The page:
|Writers||Jack Cunningham (story)
Jack Natteford (screenplay and dialogue)
|Cast||Hoot Gibson Sally Eilers Hooper Atchley Robert Homans Edward Peil Sr. George Mendoza Edward Hearn Maston Williams Eva Grippon|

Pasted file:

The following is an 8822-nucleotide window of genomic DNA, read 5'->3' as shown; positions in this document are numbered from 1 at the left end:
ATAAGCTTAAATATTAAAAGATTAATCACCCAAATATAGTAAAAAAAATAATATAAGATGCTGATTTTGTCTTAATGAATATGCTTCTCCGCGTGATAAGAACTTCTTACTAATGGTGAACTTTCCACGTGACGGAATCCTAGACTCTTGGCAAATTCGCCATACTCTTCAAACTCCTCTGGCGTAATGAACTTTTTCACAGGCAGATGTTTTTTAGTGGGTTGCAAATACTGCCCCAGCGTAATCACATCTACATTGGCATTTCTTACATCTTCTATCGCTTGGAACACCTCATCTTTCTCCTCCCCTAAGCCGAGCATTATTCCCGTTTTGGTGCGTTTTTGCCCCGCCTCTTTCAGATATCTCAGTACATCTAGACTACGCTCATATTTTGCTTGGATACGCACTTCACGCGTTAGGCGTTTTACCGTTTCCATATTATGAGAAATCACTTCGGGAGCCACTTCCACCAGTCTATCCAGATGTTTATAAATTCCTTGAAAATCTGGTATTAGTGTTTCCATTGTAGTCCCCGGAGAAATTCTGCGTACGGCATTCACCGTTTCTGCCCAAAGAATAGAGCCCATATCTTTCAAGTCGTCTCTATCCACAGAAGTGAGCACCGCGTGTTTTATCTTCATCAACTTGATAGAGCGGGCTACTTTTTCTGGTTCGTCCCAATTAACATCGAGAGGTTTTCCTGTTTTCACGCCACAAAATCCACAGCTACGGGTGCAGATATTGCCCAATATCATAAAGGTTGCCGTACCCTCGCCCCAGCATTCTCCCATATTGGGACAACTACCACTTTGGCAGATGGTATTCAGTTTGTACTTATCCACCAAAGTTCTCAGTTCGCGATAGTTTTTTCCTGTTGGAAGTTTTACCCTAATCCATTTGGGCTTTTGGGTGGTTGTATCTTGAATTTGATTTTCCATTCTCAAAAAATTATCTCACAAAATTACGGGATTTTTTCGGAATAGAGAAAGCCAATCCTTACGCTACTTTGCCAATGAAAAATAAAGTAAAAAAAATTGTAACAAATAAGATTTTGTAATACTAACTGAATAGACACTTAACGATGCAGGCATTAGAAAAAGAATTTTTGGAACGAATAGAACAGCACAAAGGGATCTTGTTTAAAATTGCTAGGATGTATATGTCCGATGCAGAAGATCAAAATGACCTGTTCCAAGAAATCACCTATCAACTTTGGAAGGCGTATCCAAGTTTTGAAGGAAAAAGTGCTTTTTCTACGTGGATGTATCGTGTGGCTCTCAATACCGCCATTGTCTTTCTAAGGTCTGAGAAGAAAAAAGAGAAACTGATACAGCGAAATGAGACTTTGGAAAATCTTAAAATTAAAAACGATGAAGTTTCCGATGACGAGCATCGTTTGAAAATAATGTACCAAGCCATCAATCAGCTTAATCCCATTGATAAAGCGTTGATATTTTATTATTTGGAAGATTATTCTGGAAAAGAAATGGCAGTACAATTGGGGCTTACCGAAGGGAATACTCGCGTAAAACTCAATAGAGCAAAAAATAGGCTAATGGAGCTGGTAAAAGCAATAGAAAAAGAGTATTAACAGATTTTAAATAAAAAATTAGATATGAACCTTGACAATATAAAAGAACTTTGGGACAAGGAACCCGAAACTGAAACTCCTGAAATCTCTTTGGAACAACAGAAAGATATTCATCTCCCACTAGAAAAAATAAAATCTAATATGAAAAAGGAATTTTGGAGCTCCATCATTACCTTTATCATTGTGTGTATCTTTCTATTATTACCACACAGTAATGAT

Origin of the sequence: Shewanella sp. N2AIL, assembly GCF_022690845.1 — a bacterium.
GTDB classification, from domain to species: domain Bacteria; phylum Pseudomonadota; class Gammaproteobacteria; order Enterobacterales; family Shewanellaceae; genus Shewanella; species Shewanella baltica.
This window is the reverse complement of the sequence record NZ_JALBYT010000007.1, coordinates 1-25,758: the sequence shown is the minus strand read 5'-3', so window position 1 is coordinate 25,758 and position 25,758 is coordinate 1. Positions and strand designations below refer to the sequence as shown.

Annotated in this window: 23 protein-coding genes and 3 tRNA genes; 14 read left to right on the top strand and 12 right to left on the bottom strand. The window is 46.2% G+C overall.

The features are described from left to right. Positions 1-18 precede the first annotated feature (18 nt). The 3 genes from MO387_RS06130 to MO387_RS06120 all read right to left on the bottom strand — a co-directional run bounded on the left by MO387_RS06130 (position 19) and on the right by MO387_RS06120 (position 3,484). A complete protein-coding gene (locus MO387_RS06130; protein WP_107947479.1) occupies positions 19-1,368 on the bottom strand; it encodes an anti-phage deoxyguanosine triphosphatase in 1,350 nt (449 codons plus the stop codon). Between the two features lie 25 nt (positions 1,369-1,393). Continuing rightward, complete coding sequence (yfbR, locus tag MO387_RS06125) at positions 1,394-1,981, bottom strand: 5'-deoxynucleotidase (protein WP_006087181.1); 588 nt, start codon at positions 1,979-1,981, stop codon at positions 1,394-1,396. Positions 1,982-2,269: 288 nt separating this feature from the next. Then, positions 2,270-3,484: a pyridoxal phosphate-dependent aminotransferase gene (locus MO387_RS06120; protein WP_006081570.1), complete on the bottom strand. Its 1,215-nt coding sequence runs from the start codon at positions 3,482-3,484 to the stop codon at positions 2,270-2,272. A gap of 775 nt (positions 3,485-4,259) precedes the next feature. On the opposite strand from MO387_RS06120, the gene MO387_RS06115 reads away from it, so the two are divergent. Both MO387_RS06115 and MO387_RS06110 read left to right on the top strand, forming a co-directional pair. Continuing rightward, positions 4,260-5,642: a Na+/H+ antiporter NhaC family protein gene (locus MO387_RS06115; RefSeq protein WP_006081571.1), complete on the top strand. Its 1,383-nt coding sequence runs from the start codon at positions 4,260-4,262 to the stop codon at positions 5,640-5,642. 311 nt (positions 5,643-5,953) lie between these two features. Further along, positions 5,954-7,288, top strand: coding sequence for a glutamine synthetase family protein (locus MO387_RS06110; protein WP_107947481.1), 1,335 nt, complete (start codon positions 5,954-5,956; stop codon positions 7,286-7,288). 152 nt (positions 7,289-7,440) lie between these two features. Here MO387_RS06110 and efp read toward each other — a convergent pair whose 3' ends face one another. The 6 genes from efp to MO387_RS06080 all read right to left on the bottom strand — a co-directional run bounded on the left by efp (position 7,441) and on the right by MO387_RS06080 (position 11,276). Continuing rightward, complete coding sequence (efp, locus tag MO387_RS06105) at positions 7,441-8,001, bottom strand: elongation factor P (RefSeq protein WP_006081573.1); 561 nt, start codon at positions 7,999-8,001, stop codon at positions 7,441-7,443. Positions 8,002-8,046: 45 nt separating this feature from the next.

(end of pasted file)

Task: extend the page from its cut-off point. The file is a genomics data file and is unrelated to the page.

|Plot||In this Hoot Gibson version/swipe of the "Zorro" story, sneaky Lafe Kildare, the crooked cashier of a Texas bank, murders the bank president, Jim Fremont, to keep from being exposed as a thief. He covers up his crime, becomes president of the bank and is the leader of a small army of gunmen oppressing the ranchers of Comanche County. Curt Fremont rides in to investigate his brother's murder, and convinces Kildare that he is a harmless, brainless, worthless, no-account lazy drifter--- and might even be a sissy or a fop ---so Kildare decides he isn't worth the trouble of having him killed.Curt's pose also does nothing to impress rancher's daughter Mary Lou Moran as day-by-day he does nothing but lay around and eat and sleep and ignore Mary Lou, and Mary Lou is not use to being ignored. But... night after night, Curt rides out in a Mexican costume as a bandit called "El Capitan" and harasses Kildare's business enterprises to the point of becoming a nuisance. Kildare offers a reward for the capture of "El Capitan." Curt, as "El Capitan" captures himself, robs Kildare of the reward money and turns it over Senora Conares, a Mexican woman whom Kildare has reduced to poverty.While Kildare and his henchies are out of town on a mission to attach the cattle belonging to Mary Lou's father, Curt has all the citizens busily firing at a shack where "El Capitan" is supposedly hiding, while he saunters over to the bank and steals the account books, which prove that Kildare is a crook. He captures Kildare's accomplice, Tom Vache, in the murder of his brother, forces a confession from him and takes him to Sheriff Jim Burke, to whom Curt has already turned over the bank's books. Kildare, in an escape attempt, is thrown from his horse and almost falls over a cliff, but Curt ropes him and turns him over to the sheriff. Along the way, George Mendoza plays "La Paloma" on a guitar just to reinforce the "Zorro" theme.... see Clearing the Range on IMDb|
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